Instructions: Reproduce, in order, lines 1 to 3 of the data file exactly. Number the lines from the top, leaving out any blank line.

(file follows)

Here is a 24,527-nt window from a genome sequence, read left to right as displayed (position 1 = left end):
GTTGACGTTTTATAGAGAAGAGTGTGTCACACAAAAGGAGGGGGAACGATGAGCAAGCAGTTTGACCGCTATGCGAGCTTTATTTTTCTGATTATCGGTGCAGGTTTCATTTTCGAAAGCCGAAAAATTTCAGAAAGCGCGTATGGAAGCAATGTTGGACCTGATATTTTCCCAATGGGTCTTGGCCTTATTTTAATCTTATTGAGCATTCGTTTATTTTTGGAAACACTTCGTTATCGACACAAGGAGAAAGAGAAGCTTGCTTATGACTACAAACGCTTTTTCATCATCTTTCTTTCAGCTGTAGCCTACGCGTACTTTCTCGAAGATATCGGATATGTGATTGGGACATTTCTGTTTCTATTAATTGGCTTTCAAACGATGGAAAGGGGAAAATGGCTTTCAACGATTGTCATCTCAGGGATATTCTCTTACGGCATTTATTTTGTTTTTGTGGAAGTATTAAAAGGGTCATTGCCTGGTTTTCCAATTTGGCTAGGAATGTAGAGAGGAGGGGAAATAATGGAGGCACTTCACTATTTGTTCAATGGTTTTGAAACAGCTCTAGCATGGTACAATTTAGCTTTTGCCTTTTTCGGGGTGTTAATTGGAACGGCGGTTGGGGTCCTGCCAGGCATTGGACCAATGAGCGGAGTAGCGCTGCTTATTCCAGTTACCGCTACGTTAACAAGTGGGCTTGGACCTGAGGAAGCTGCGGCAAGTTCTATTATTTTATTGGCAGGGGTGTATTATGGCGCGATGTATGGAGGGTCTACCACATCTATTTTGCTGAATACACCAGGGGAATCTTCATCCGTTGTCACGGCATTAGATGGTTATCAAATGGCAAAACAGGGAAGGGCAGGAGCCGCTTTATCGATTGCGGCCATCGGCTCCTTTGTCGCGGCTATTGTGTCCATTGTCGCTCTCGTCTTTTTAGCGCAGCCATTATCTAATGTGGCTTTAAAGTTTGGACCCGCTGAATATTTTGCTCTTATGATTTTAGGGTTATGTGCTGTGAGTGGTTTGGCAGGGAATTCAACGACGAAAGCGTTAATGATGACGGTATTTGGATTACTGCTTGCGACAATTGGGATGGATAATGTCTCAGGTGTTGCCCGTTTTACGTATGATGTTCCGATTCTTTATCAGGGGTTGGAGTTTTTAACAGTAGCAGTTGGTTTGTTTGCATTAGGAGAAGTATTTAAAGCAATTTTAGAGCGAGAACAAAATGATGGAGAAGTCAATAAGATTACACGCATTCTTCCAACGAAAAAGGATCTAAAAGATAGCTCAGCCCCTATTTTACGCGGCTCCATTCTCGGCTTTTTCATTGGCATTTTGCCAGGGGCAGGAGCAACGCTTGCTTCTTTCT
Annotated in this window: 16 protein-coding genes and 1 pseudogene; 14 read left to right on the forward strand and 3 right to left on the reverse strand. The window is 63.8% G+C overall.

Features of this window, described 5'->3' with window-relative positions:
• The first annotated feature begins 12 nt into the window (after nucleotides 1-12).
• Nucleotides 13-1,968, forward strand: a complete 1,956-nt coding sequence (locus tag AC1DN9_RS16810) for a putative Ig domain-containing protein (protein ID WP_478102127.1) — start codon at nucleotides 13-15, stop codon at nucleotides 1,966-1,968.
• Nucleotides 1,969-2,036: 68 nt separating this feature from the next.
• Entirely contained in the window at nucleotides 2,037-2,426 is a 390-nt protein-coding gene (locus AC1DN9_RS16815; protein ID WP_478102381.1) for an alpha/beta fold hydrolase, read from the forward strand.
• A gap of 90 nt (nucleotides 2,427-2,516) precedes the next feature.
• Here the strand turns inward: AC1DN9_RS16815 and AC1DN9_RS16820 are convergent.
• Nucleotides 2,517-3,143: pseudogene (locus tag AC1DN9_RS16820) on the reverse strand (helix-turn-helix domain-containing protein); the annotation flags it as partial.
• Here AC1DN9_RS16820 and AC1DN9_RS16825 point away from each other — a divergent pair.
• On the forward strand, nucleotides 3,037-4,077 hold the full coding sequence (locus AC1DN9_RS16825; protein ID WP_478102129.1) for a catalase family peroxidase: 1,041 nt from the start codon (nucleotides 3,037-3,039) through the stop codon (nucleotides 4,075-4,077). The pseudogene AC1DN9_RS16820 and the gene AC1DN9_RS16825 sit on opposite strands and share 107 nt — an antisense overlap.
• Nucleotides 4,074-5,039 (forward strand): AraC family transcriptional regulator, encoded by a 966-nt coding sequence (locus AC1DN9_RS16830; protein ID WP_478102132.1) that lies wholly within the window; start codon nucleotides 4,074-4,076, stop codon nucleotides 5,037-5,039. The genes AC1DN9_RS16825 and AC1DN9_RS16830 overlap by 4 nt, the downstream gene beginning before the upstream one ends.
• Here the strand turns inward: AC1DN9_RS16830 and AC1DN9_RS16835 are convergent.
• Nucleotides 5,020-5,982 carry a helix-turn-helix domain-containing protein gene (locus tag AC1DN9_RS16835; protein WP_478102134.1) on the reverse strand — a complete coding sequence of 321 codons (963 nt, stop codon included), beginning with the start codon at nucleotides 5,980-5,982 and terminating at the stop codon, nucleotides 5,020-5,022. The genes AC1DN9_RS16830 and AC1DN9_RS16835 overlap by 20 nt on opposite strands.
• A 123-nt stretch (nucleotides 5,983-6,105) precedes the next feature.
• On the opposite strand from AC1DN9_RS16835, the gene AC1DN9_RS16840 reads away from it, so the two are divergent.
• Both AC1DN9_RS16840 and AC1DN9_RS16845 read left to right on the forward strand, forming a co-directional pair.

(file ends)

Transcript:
Here is a 24,527-nt window from a genome sequence, read left to right as displayed (position 1 = left end):
GTTGACGTTTTATAGAGAAGAGTGTGTCACACAAAAGGAGGGGGAACGATGAGCAAGCAGTTTGACCGCTATGCGAGCTTTATTTTTCTGATTATCGGTGCAGGTTTCATTTTCGAAAGCCGAAAAATTTCAGAAAGCGCGTATGGAAGCAATGTTGGACCTGATATTTTCCCAATGGGTCTTGGCCTTATTTTAATCTTATTGAGCATTCGTTTATTTTTGGAAACACTTCGTTATCGACACAAGGAGAAAGAGAAGCTTGCTTATGACTACAAACGCTTTTTCATCATCTTTCTTTCAGCTGTAGCCTACGCGTACTTTCTCGAAGATATCGGATATGTGATTGGGACATTTCTGTTTCTATTAATTGGCTTTCAAACGATGGAAAGGGGAAAATGGCTTTCAACGATTGTCATCTCAGGGATATTCTCTTACGGCATTTATTTTGTTTTTGTGGAAGTATTAAAAGGGTCATTGCCTGGTTTTCCAATTTGGCTAGGAATGTAGAGAGGAGGGGAAATAATGGAGGCACTTCACTATTTGTTCAATGGTTTTGAAACAGCTCTAGCATGGTACAATTTAGCTTTTGCCTTTTTCGGGGTGTTAATTGGAACGGCGGTTGGGGTCCTGCCAGGCATTGGACCAATGAGCGGAGTAGCGCTGCTTATTCCAGTTACCGCTACGTTAACAAGTGGGCTTGGACCTGAGGAAGCTGCGGCAAGTTCTATTATTTTATTGGCAGGGGTGTATTATGGCGCGATGTATGGAGGGTCTACCACATCTATTTTGCTGAATACACCAGGGGAATCTTCATCCGTTGTCACGGCATTAGATGGTTATCAAATGGCAAAACAGGGAAGGGCAGGAGCCGCTTTATCGATTGCGGCCATCGGCTCCTTTGTCGCGGCTATTGTGTCCATTGTCGCTCTCGTCTTTTTAGCGCAGCCATTATCTAATGTGGCTTTAAAGTTTGGACCCGCTGAATATTTTGCTCTTATGATTTTAGGGTTATGTGCTGTGAGTGGTTTGGCAGGGAATTCAACGACGAAAGCGTTAATGATGACGGTATTTGGATTACTGCTTGCGACAATTGGGATGGATAATGTCTCAGGTGTTGCCCGTTTTACGTATGATGTTCCGATTCTTTATCAGGGGTTGGAGTTTTTAACAGTAGCAGTTGGTTTGTTTGCATTAGGAGAAGTATTTAAAGCAATTTTAGAGCGAGAACAAAATGATGGAGAAGTCAATAAGATTACACGCATTCTTCCAACGAAAAAGGATCTAAAAGATAGCTCAGCCCCTATTTTACGCGGCTCCATTCTCGGCTTTTTCATTGGCATTTTGCCAGGGGCAGGAGCAACGCTTGCTTCTTTCT
Annotated in this window: 16 protein-coding genes and 1 pseudogene; 14 read left to right on the forward strand and 3 right to left on the reverse strand. The window is 63.8% G+C overall.